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Iowa Medical Cannabidiol Board Approves Chronic Pain as Condition, Delays PTSD Decision – mm
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Iowa Medical Cannabidiol Board Approves Chronic Pain as Condition, Delays PTSD Decision


PRESS RELEASE – The Morrison Government will boost the nation’s medicinal cannabis industry by prioritizing projects that have been granted Major Project Status (MPS) and ultimately driving economic growth.

MPS, managed through the Department of Industry, is awarded to projects which will make a significant contribution in the areas of exports, jobs and industry development, particularly in rural and regional areas.

Minister for Health Greg Hunt said this arrangement will give applicants with MPS priority to medicinal cannabis licenses through the Office of Drug Control in the Department of Health.

“We welcome this collaborative arrangement between the Department of Health and Department of Industry,” Hunt said. “It showcases the Morrison Government’s commitment to boosting local industry and helping those living with chronic or terminal illnesses.”

This new prioritization will commence on Sept. 1, 2019.

The Office of Drug Control has so far issued 69 licenses to cultivate, produce or manufacture medicinal cannabis.

This includes:

  • 24 licenses for cultivation of cannabis for medicinal use,
  • 16 for cultivation for research, and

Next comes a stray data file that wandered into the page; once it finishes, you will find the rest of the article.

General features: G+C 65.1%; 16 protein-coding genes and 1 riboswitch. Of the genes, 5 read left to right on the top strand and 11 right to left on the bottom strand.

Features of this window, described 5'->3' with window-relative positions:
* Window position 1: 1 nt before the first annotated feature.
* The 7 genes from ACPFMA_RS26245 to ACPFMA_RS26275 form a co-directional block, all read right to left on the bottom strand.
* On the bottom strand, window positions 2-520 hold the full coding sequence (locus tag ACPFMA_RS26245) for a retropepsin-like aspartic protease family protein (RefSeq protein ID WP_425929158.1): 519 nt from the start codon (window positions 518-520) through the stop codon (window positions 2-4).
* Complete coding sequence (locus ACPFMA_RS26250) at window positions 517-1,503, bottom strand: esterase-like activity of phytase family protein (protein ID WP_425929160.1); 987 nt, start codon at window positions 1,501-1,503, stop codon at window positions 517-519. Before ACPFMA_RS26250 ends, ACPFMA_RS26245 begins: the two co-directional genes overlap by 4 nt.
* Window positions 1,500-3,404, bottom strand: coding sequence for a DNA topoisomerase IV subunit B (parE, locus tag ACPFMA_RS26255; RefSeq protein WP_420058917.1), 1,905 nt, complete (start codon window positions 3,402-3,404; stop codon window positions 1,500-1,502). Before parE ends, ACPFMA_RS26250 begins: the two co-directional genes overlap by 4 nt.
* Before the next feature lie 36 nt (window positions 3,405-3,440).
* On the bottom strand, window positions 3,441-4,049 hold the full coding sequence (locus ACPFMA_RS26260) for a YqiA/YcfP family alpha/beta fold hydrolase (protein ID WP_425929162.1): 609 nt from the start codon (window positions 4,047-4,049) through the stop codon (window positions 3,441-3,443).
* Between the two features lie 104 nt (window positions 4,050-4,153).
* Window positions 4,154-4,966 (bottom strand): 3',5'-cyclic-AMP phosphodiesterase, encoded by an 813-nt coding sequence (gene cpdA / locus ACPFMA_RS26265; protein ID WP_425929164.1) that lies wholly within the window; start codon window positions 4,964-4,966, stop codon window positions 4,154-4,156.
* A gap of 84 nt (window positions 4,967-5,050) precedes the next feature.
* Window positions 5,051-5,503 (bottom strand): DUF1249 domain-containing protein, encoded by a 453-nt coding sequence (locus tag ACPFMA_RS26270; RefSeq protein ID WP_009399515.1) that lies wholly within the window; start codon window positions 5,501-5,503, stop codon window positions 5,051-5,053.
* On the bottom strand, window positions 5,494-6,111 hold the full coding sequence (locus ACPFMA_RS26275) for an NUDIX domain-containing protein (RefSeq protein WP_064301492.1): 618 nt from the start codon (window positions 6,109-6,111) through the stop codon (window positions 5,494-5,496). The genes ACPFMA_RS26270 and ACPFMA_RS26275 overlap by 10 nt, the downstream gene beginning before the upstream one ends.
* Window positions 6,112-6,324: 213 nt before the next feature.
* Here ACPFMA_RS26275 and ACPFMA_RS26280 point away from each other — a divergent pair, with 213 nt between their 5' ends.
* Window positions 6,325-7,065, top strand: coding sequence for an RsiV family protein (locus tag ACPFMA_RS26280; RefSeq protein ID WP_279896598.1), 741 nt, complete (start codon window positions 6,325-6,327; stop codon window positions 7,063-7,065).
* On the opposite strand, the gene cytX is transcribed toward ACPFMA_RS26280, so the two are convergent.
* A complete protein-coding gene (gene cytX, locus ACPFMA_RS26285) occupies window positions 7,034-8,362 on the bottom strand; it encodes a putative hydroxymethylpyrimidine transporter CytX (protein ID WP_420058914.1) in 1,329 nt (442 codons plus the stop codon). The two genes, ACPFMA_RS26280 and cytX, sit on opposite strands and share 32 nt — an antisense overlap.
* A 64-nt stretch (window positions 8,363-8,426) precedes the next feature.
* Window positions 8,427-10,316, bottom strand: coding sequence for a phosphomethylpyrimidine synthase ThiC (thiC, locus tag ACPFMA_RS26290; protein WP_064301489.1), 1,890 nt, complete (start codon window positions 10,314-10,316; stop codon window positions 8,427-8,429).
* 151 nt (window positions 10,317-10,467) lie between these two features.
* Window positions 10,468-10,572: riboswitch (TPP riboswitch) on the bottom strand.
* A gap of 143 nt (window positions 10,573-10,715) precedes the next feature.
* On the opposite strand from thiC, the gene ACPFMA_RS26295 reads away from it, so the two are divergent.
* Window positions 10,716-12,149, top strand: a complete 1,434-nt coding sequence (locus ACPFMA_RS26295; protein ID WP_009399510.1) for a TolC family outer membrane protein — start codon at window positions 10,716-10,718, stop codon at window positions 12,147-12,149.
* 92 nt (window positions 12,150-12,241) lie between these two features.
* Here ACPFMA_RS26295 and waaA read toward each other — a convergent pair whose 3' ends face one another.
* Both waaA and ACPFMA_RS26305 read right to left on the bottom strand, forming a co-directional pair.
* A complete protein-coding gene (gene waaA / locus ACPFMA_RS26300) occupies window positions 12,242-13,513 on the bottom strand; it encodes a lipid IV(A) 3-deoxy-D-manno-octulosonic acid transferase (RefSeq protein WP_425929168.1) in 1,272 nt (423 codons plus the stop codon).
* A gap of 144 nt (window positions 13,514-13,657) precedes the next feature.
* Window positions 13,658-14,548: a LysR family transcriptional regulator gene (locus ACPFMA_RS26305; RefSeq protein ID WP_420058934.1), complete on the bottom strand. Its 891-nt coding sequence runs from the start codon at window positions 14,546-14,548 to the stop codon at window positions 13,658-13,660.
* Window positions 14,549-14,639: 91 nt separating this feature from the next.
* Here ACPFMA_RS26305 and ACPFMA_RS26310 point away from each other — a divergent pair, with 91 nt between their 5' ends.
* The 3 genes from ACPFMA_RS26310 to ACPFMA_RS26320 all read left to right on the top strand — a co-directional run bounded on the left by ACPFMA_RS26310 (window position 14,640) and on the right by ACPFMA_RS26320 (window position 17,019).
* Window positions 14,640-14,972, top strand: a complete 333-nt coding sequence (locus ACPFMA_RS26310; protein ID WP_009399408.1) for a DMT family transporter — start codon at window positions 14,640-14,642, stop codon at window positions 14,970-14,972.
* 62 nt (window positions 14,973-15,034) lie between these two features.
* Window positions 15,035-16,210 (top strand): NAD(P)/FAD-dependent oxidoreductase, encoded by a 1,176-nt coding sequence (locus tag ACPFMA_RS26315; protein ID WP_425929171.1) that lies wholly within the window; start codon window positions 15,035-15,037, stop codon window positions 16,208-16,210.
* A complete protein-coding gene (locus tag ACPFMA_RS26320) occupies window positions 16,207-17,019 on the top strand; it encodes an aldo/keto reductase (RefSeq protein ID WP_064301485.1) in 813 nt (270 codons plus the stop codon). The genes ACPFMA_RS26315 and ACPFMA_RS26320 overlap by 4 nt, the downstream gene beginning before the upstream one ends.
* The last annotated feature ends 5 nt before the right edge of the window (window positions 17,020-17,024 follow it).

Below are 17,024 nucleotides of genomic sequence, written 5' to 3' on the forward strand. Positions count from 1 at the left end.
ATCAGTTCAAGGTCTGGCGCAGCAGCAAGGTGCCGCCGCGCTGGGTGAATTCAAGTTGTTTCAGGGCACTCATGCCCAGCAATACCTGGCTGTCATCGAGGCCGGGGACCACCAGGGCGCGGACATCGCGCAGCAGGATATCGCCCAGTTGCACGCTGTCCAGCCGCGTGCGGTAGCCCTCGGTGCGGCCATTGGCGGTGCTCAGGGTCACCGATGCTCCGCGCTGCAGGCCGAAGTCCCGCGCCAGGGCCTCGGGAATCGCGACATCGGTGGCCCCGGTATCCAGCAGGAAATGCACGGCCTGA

• 23 for manufacture of medicinal cannabis products.

Minister for Industry, Science and Technology Karen Andrews said the arrangement was about eliminating red tape which can hold back major projects.

“The Morrison Government is committed to making it as streamlined as possible for companies to invest and do business in Australia, so we can grow the economy and create new jobs,” Minister Andrews said.

“The projects will still have to meet all of the approvals required, but this arrangement will make sure that they are not being held up by unnecessary delays.”

In addition, the recently completed review of the Narcotic Drugs Act 1967 recommends major congestion busting initiatives for medicinal cannabis cultivation, production and manufacturing that will apply to the whole sector.

Two proposed changes will simplify the administration of the medicinal cannabis scheme and remove impediments to developing the Australian medicinal cannabis industry.

Changes to the Narcotic Drugs Regulation 2016 will reduce the regulatory burden on licence applicants, and reduce the time it takes to apply and what level of detail is required.

Hunt said the government has agreed in principle to adopt all 26 recommendations of the independent review conducted by Professor John McMillian.

“Cutting red tape and streamlining processes will strengthen this important and evolving industry, and ensure medicinal cannabis is available to Australian patients under proper medical supervision,” Hunt said.

“As part of these changes the government will also work towards a single licence model so there will now be one application for a medicinal cannabis licence covering cultivation, production, manufacture and research activities.”

The Morrison Government continues to make it easier for doctors to access medicinal cannabis products more rapidly, while maintaining strict safeguards for individual and community safety.

Doctors can apply under the Therapeutic Goods Administration’s Special Access Scheme Category or via an Authorised Prescriber to legally prescribe medicinal cannabis products.

As of June 30, 2019, over 10,000 prescriptions have now been written in Australia for medicinal cannabis products. Approximately 7,196 patients have been authorized to access a medicinal cannabis product through the Special Access and Authorised Prescriber Schemes.


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